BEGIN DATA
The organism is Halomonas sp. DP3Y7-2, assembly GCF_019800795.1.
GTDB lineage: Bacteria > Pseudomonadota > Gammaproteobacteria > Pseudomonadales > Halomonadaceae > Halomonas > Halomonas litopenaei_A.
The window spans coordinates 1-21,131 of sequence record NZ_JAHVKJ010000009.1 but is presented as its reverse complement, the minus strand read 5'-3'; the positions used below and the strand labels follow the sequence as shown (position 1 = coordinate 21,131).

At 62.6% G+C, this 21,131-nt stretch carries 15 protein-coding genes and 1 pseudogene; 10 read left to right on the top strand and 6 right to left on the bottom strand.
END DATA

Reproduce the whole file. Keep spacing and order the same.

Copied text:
The organism is Halomonas sp. DP3Y7-2, assembly GCF_019800795.1.
GTDB lineage: Bacteria > Pseudomonadota > Gammaproteobacteria > Pseudomonadales > Halomonadaceae > Halomonas > Halomonas litopenaei_A.
The window spans coordinates 1-21,131 of sequence record NZ_JAHVKJ010000009.1 but is presented as its reverse complement, the minus strand read 5'-3'; the positions used below and the strand labels follow the sequence as shown (position 1 = coordinate 21,131).

At 62.6% G+C, this 21,131-nt stretch carries 15 protein-coding genes and 1 pseudogene; 10 read left to right on the top strand and 6 right to left on the bottom strand.